The tricks of the journalistic trade have been addressed in the theatre before. Probably the most notable of recent productions to tackle this subject was the National Theatre’s ‘Great Britain’. In The Britannia Fury, Editor Mr Jameson (Kit Smith) is as brash and demanding as Robert Glenister’s Wilson Tikkel. He answers the phone like a man in a hurry, and his secretary, Stacy (Josie Ayers) has to be quite insistent just to get Jameson to see a freelance journalist, Charlie (Ethan Loftus), who has been waiting for some time with a great idea for a feature length story. Jameson is sold on it, and goes one step further than ‘feature length’ – this will be ‘front page’ news.
The news in question is that a ‘superhero’ who has not been in the public eye for a quarter of a century has been tracked down. We later learn that ‘superhero’ actually means he has abnormal physical strength and fighting skill, and has used this ability for the benefit of the country, taking down terrorists and other miscreants. It does not mean he possesses or possessed some cartoonish power to travel through time or put on a cape and fly across town in seconds.
Charlie, having been commissioned by Jameson, goes off to see Mr Fury (Geoffrey Kirkness), except he doesn’t like being called that, preferring the more informal ‘Brit’. There is some comedy involving the landlady of Brit’s rented apartment (Josie Ayers again), and young Charlie having the door slammed in his face by a Brit fed up of door-to-door salesmen, Jehovah’s Witnesses and political canvassers.
The retired Brit is an angry alcoholic, who only lets Charlie in at all after the journo persistently knocks, and brown-noses him about being a great fan and so on – and because Loose Women will be on shortly, and Brit thought he’d fancy a change of topic from celebrity gossip and sex. And then, a long interview – and thus a long scene – which slows down the pace of the show considerably. But it is here that several themes are explored. As Brit gained notoriety, fame and fortune changed him – he had no qualms admitting that much. Being famous can make a person stronger, but it can also destroy a person. Charlie also tried to discuss the wider consequences of killing people, even if it was for seemingly justified reasons, such as acting in the interest of national security. Brit is dismissive: he had to do what he had to do.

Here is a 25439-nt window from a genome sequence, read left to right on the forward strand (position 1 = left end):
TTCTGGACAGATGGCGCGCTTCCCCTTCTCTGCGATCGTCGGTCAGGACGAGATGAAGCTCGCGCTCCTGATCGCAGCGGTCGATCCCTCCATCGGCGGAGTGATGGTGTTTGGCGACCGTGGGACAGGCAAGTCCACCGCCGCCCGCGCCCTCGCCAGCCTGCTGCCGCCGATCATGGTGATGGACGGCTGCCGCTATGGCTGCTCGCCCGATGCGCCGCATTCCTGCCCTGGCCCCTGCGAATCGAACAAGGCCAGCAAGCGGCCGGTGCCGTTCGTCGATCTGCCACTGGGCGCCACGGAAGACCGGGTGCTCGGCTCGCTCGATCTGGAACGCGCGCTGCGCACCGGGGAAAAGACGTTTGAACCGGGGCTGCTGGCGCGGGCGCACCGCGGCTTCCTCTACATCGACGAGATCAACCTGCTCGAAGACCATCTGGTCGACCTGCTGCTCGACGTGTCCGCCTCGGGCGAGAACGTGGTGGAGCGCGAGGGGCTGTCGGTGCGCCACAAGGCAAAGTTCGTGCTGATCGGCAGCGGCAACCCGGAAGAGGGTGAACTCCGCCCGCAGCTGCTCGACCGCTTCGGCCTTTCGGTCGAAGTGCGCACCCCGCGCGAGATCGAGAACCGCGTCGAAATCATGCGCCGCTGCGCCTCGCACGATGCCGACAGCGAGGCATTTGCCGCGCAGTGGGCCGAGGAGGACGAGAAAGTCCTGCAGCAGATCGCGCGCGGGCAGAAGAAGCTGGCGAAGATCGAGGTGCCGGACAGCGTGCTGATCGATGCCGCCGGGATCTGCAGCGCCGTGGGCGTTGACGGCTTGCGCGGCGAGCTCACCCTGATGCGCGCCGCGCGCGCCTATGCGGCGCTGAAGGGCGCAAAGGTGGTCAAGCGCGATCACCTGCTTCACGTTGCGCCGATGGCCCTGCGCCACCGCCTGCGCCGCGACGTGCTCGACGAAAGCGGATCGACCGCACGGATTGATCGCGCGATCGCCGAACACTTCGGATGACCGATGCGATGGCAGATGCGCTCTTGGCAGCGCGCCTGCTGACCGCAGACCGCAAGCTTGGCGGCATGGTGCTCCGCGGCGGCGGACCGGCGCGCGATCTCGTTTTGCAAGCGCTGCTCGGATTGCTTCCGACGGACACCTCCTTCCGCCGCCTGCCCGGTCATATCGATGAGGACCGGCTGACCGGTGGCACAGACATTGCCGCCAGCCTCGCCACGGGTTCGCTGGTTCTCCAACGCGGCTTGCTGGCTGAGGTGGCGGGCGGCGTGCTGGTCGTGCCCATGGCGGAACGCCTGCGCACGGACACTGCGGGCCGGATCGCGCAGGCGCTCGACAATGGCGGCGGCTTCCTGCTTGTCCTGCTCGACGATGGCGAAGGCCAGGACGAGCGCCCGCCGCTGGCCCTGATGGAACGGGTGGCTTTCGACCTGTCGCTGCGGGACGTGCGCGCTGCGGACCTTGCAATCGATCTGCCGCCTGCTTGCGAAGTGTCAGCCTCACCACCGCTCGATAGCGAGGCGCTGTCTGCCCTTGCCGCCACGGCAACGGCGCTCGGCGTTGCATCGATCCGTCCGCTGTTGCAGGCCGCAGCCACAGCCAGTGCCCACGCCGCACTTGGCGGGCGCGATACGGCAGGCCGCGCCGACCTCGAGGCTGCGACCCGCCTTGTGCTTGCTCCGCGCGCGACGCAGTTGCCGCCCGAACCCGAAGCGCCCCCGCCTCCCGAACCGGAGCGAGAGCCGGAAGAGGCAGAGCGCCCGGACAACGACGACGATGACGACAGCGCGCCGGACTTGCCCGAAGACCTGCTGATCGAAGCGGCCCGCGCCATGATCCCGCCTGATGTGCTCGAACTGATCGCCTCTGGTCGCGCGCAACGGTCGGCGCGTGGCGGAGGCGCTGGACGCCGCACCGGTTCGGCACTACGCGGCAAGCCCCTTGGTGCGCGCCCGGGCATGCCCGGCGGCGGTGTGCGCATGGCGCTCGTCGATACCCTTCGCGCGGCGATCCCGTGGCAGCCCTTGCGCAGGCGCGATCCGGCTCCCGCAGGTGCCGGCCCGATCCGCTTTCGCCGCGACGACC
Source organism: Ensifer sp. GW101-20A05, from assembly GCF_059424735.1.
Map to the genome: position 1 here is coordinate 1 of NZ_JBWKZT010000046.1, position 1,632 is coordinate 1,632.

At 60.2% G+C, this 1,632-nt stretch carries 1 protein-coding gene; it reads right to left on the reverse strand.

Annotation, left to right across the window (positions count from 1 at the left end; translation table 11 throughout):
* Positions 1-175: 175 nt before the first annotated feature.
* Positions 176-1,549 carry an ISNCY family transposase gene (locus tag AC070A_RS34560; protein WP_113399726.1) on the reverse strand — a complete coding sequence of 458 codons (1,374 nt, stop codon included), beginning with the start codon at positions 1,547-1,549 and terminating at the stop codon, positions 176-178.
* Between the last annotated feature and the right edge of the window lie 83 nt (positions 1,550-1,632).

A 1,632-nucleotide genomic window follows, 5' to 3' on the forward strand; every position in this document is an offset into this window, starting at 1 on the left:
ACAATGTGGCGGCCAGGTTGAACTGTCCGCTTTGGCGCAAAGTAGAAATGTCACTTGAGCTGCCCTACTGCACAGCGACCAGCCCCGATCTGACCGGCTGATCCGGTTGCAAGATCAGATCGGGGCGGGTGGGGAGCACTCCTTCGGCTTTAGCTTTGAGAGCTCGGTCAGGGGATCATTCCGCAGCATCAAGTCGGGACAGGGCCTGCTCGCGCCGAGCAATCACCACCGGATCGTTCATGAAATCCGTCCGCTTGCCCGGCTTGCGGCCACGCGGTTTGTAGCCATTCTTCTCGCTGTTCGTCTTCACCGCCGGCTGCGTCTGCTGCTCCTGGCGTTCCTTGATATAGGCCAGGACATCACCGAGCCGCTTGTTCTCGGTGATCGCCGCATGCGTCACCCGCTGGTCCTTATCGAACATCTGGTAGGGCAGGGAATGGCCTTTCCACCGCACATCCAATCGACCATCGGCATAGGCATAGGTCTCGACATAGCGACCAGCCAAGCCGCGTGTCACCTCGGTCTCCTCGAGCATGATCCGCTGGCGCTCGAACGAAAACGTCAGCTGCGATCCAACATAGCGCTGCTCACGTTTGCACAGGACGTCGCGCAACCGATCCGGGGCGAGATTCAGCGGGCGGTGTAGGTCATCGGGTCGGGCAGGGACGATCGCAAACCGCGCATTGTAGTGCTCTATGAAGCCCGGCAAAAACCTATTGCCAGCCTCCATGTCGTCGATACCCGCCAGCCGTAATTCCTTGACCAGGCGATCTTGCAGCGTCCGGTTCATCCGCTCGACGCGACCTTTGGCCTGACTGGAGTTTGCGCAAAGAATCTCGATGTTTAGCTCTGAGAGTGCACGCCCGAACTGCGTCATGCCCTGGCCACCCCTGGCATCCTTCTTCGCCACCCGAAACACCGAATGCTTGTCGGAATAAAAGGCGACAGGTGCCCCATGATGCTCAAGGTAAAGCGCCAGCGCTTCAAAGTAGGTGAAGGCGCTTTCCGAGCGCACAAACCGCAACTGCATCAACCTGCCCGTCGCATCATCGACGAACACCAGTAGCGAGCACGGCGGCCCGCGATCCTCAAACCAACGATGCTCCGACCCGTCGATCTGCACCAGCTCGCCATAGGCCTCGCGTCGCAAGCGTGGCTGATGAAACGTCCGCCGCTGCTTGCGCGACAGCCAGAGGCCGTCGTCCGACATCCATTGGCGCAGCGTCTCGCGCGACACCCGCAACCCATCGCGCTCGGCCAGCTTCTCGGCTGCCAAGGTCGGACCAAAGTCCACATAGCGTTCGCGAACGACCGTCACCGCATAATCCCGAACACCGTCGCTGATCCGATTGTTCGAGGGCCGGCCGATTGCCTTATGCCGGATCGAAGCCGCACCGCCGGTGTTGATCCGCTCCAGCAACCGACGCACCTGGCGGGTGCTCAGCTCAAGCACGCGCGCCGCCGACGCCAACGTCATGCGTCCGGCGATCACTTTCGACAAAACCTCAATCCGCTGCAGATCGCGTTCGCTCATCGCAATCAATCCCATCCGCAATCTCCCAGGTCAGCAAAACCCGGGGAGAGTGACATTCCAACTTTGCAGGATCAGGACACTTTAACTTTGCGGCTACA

Jameson turns up at the flat, saying that he would like to take some photos. He sends Charlie out with a wad of cash to buy champagne to celebrate this exclusive news story. After indulging in polite conversation for a moment, he suddenly starts strangling Brit, revealing himself to be a serial murderer, and also the person who killed Brit’s wife. In the course of Charlie’s interview, the budding hack finally abandons his softly-softly, David Frost style and confronts Brit – his biological father. This is the first time father and son have met – and the last.
I could go on for some time about absent fathers, and how every terrorist and criminal is still someone’s son, nephew, old school friend or colleague. Despite all the comedy, including the old man’s confusion of ‘vigilante’ with ‘virginity’, there’s no denying this is a tragedy. I came out of the show wondering how many people there are out there who have unresolved issues that are, for whatever reason, too uncomfortable to discuss or confront, and so ironically end up suffering all the more for it, and even hurting others in the process as well.
My fellow theatregoer mused that the show tries too hard to explore too many subjects. I do not concur. I quite like multi-layered productions that go in more than one direction, and if you do too, this is a show to have on your radar.
Review by Chris Omaweng
The Britannia Fury by Hillcrest Artists
16th – 27th June, Tues to Sat 7pm, Sat Mat 2.30pm £10/8
The Britannia Fury was Britain’s first and only superhero. He put his body and soul on the line in a series of brutal and violent acts.
25 years ago… he disappeared.
One young reporter claims to have found the former crime fighter and plans to set the record straight with story of the year. The elderly Fury wants redemption. Someone wants his head. Never meet your hero’s.
A darkly comic nostalgia trip into a controversial past. All heroes have flaws. All actions have consequences. Discover the great highs and lows of a forgotten icon.’
The Britannia Fury
16th – 27th June, Tuesday to Saturday 7pm
75 mins approx. Contains strobe lighting.